Darwin never became acquainted with the works of Gregor Mendel although they were nearly contemporary. Mendel was only thirteen years younger than Darwin, knew Darwin’s work, and owned copies of both the Origin and the Descent of Man. Unlike him, though, Mendel was skilled in mathematics and spent years tediously sorting out the ratio of characteristic changes through generations of pea plants. The ratio showed that an inherited tendency, such as height, is produced through two units, one from each parent. Each unit can be dominant or recessive. When each of the two units is different from the other, dominant is expressed, but the recessive stays dormant waiting for a chance to combine with another recessive unit in the next offspring. It’s a shame the two biologists did not meet. Darwin was of the opinion that characteristics were somehow blended and had no notion of the math involved in inheritance. Discovering Mendel’s work could have changed the course of his later life. As it was, Mendel submitted his work to a German professor of botany who could not fathom the mathematics. The work was laid aside and fell into oblivion until the 1900s when botanists came across it while pursuing their own experiments.

Although readers are sometimes struck by the prescience of Darwin’s many observations of the natural world, he still had some surprising beliefs. He felt that Lamark’s theory of acquired characteristics was correct; that the acquisition of particular traits through interaction with the environment during a single lifetime could be transmitted by inheritance to the next generation. He disapproved of the practice of both vaccination and birth control. Although he admitted that nature was cruel, he claimed that both practices did not allow natural selection to weed out weaker individuals.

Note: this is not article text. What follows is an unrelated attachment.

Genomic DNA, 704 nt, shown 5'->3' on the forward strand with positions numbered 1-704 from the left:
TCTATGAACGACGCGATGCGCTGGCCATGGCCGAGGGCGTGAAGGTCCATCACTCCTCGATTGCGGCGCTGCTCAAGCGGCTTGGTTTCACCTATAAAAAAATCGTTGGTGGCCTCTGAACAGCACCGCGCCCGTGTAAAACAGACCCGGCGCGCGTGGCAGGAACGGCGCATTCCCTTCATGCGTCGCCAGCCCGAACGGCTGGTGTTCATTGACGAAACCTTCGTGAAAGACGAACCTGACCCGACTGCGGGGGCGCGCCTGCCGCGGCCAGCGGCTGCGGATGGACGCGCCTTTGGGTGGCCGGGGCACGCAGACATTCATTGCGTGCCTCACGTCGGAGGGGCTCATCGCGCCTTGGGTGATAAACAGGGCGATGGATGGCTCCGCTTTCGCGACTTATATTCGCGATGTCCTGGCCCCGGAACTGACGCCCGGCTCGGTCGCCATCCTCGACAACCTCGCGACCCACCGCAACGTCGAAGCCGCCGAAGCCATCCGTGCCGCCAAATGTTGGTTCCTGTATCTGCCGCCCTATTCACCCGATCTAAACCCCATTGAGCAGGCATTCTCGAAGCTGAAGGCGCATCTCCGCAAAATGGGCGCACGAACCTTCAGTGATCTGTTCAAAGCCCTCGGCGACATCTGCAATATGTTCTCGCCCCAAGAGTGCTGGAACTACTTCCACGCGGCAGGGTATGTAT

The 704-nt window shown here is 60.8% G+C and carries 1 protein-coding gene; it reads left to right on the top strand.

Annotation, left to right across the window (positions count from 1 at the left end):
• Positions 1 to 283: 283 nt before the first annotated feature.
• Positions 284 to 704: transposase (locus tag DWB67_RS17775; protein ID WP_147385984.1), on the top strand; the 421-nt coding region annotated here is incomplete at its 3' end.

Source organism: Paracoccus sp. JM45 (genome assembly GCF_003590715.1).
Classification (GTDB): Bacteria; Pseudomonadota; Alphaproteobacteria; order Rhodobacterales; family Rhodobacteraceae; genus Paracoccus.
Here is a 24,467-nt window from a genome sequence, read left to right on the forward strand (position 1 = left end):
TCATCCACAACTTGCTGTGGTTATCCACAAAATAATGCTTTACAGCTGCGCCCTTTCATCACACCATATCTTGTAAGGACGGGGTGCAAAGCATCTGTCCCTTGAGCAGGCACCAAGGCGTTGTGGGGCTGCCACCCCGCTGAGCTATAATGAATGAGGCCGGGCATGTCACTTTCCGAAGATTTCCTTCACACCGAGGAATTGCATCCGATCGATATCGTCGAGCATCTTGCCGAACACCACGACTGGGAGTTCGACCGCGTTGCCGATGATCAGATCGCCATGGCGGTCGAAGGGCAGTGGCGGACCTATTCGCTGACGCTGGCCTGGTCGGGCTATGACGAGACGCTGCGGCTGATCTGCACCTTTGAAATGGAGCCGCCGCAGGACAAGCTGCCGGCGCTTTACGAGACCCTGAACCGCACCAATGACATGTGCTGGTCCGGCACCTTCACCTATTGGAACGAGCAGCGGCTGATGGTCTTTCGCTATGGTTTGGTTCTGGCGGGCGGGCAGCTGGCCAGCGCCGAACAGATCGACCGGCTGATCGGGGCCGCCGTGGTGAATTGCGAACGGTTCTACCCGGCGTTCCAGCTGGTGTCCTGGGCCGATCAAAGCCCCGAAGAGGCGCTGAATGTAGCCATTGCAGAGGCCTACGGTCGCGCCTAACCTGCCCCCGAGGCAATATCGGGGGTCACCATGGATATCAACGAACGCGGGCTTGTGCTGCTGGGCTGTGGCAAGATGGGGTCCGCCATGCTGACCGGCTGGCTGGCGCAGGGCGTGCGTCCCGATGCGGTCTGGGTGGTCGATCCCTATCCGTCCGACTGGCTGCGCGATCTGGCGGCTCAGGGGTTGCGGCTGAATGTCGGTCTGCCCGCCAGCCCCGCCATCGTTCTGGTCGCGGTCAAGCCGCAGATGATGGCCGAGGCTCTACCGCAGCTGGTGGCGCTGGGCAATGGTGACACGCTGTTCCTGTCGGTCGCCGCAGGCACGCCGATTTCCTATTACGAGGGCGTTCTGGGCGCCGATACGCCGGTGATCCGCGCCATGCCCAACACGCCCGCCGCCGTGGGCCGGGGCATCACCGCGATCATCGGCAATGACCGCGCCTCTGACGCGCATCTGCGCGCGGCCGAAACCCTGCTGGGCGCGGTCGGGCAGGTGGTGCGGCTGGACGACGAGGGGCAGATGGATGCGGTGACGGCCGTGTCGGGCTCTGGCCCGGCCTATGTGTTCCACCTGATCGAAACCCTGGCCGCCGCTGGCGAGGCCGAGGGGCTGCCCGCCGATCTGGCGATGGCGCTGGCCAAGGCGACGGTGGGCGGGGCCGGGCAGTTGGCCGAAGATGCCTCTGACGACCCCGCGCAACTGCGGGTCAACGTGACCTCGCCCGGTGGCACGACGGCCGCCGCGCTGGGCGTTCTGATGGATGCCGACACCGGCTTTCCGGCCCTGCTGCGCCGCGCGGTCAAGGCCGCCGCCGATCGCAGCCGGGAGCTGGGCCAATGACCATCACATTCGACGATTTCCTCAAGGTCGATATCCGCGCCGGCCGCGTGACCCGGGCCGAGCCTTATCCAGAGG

Lastly, he held oddly conflicting beliefs about human culture. On the one hand, the practices of aboriginal peoples he’d seen disgusted him. He felt their societies would be reduced and even extinguished by the influx of the empiricism practiced by the British, and he wasn’t sorry about it. On the other, he thought education of youth was the best way to improve humanity. True to his embrace of Lamarck’s, theory he felt educated people would produce more intelligent children. His book The Descent of Man contained only about sixty pages dedicated to human beings. These views are not surprising because the earliest fossil discovery of any notoriety was that of a Neanderthal in 1854 only five years before Darwin’s Origin. The study of human evolution was probably born with both events. Darwin only whetted our appetite to know our human roots.                                                                                        JB


Darwin, Portrait of a Genius; Paul Johnson; 2012; Viking

The Darwin Archipelago; Steve Jones; 2011; Yale University Press







Two articles of interest involving religious intolerance appeared in January. Columnist Charles Haynes on the 15th of the month featured one in the Greenville News. It dealt with the imprisonment of Christian pastor Saeed Abedin twelve months ago in Iran. He was charged for “undermining the Iranian government”. The condition for his release was renunciation of his faith. The article contained a reference to an advocacy organization called Human Rights Without Frontiers. A quick look at their website showed that they looked at all kinds of human rights including those of women and gays. In addition they listed twenty-four countries practicing the most egregious denial of human rights and listed the names of those incarcerated. I noted there didn’t seem to be any discrimination on the website when it came to agnostics or atheists.